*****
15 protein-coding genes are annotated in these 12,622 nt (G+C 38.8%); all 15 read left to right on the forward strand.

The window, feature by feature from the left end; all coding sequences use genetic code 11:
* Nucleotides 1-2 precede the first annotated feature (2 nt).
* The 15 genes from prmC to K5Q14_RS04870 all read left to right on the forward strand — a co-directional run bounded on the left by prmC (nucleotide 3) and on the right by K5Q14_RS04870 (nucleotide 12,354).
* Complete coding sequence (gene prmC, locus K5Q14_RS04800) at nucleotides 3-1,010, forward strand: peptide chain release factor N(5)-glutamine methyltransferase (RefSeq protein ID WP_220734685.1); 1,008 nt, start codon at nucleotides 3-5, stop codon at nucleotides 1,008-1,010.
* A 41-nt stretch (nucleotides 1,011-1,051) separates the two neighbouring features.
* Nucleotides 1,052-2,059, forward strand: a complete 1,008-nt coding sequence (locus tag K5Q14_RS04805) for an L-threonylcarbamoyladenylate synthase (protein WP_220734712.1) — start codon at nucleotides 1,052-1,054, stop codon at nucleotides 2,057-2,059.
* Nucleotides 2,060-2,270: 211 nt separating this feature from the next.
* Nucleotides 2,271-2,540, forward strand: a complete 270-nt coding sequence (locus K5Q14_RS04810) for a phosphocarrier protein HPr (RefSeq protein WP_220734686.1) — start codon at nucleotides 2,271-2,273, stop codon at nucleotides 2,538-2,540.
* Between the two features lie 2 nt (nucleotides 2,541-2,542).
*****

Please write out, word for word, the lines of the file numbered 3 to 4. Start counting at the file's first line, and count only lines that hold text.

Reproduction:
* Nucleotides 1-2 precede the first annotated feature (2 nt).
* The 15 genes from prmC to K5Q14_RS04870 all read left to right on the forward strand — a co-directional run bounded on the left by prmC (nucleotide 3) and on the right by K5Q14_RS04870 (nucleotide 12,354).